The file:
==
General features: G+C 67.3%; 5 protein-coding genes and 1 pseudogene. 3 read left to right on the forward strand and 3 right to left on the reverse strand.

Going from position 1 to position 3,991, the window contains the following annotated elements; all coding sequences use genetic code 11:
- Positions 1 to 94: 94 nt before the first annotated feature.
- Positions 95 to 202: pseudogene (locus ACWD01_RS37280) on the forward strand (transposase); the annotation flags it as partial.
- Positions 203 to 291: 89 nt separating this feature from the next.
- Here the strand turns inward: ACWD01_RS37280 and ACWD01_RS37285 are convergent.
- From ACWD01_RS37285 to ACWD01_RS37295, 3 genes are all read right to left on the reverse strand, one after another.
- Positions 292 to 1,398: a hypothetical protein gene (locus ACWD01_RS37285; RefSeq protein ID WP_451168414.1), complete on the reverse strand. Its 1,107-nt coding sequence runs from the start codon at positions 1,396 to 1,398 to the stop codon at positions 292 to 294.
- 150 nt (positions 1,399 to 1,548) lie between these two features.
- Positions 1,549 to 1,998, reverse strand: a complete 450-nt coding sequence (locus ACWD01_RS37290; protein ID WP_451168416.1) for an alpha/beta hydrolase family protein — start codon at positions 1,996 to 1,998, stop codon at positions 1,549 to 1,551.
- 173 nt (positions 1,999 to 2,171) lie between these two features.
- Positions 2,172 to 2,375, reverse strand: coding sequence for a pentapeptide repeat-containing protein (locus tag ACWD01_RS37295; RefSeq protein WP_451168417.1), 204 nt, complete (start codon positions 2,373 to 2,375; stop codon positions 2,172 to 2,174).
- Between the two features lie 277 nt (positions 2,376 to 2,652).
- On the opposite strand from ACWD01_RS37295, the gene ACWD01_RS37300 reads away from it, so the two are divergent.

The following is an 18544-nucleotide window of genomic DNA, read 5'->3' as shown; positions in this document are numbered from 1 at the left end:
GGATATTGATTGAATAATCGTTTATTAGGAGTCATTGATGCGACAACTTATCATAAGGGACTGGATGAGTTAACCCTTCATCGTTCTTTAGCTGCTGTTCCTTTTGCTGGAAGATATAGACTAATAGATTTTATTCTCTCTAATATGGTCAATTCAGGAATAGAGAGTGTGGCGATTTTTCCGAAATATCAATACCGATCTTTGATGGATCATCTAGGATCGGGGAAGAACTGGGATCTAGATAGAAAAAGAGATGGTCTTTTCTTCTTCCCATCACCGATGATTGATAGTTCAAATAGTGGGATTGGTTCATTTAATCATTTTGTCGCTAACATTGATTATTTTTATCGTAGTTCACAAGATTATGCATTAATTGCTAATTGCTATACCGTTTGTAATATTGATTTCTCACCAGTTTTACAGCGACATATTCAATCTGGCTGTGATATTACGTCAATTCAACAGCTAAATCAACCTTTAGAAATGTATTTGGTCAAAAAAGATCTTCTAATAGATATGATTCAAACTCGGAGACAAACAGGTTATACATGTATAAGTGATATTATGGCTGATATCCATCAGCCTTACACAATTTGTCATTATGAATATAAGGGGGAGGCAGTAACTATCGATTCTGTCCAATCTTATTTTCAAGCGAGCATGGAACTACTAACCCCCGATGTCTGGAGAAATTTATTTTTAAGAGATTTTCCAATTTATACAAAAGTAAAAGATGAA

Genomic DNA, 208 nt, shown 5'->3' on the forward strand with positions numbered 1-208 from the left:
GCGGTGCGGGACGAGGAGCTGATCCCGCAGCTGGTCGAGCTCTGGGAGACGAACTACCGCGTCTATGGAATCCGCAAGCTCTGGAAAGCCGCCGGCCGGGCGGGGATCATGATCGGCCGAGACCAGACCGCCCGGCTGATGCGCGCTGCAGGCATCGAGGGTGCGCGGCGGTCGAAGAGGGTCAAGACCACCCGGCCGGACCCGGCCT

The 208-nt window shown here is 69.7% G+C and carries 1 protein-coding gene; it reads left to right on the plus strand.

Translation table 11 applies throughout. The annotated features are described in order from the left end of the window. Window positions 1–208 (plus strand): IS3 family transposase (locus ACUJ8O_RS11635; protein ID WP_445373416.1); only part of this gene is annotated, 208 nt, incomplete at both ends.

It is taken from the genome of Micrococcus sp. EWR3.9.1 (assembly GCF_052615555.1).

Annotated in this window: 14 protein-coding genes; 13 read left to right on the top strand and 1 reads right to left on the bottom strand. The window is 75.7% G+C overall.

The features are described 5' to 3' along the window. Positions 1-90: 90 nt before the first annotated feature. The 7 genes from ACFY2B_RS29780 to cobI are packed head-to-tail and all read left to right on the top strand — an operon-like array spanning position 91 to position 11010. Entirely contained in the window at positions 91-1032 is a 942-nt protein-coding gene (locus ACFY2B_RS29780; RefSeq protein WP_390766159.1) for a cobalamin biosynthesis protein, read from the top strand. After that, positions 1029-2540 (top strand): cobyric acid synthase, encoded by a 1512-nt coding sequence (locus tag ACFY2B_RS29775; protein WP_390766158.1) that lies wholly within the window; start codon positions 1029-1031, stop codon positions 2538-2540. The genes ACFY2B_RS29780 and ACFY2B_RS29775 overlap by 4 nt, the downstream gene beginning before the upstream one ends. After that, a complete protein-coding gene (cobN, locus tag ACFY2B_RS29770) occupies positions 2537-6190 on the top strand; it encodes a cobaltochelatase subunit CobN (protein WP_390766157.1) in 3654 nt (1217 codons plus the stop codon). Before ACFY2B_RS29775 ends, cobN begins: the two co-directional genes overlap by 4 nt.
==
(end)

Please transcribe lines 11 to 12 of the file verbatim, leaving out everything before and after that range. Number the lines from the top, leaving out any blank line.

- 173 nt (positions 1,999 to 2,171) lie between these two features.
- Positions 2,172 to 2,375, reverse strand: coding sequence for a pentapeptide repeat-containing protein (locus tag ACWD01_RS37295; RefSeq protein WP_451168417.1), 204 nt, complete (start codon positions 2,373 to 2,375; stop codon positions 2,172 to 2,174).